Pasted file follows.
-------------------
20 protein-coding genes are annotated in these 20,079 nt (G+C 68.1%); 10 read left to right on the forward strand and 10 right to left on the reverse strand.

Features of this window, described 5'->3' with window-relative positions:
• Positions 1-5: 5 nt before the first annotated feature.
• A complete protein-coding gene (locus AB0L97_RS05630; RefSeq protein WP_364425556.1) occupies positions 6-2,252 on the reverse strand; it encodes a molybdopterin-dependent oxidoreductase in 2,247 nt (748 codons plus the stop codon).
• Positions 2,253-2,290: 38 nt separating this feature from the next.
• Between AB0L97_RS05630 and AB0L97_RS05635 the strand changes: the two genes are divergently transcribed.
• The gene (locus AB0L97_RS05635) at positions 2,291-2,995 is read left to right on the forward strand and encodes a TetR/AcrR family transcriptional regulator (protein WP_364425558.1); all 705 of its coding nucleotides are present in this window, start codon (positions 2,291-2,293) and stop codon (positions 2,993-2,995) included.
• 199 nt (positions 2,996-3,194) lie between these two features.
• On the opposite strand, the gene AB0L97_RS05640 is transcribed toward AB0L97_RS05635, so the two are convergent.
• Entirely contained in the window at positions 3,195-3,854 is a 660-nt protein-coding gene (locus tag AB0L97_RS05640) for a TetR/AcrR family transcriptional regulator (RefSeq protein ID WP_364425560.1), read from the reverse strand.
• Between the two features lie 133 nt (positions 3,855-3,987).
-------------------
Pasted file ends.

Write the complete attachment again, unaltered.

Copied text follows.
20 protein-coding genes are annotated in these 20,079 nt (G+C 68.1%); 10 read left to right on the forward strand and 10 right to left on the reverse strand.

Features of this window, described 5'->3' with window-relative positions:
• Positions 1-5: 5 nt before the first annotated feature.
• A complete protein-coding gene (locus AB0L97_RS05630; RefSeq protein WP_364425556.1) occupies positions 6-2,252 on the reverse strand; it encodes a molybdopterin-dependent oxidoreductase in 2,247 nt (748 codons plus the stop codon).
• Positions 2,253-2,290: 38 nt separating this feature from the next.
• Between AB0L97_RS05630 and AB0L97_RS05635 the strand changes: the two genes are divergently transcribed.
• The gene (locus AB0L97_RS05635) at positions 2,291-2,995 is read left to right on the forward strand and encodes a TetR/AcrR family transcriptional regulator (protein WP_364425558.1); all 705 of its coding nucleotides are present in this window, start codon (positions 2,291-2,293) and stop codon (positions 2,993-2,995) included.
• 199 nt (positions 2,996-3,194) lie between these two features.
• On the opposite strand, the gene AB0L97_RS05640 is transcribed toward AB0L97_RS05635, so the two are convergent.
• Entirely contained in the window at positions 3,195-3,854 is a 660-nt protein-coding gene (locus tag AB0L97_RS05640) for a TetR/AcrR family transcriptional regulator (RefSeq protein ID WP_364425560.1), read from the reverse strand.
• Between the two features lie 133 nt (positions 3,855-3,987).